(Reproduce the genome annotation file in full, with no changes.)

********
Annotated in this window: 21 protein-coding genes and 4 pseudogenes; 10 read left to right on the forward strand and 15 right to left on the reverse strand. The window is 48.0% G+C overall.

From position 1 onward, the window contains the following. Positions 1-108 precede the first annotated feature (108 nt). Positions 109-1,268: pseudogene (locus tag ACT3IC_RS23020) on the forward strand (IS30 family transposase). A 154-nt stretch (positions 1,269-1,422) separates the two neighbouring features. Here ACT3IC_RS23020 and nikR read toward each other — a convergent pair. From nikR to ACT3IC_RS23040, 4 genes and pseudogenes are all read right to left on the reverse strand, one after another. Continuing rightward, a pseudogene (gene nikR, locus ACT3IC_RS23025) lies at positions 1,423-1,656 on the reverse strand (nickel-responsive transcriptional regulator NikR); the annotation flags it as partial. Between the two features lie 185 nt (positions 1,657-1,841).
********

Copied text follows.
Annotated in this window: 21 protein-coding genes and 4 pseudogenes; 10 read left to right on the forward strand and 15 right to left on the reverse strand. The window is 48.0% G+C overall.

From position 1 onward, the window contains the following. Positions 1-108 precede the first annotated feature (108 nt). Positions 109-1,268: pseudogene (locus tag ACT3IC_RS23020) on the forward strand (IS30 family transposase). A 154-nt stretch (positions 1,269-1,422) separates the two neighbouring features. Here ACT3IC_RS23020 and nikR read toward each other — a convergent pair. From nikR to ACT3IC_RS23040, 4 genes and pseudogenes are all read right to left on the reverse strand, one after another. Continuing rightward, a pseudogene (gene nikR, locus ACT3IC_RS23025) lies at positions 1,423-1,656 on the reverse strand (nickel-responsive transcriptional regulator NikR); the annotation flags it as partial. Between the two features lie 185 nt (positions 1,657-1,841).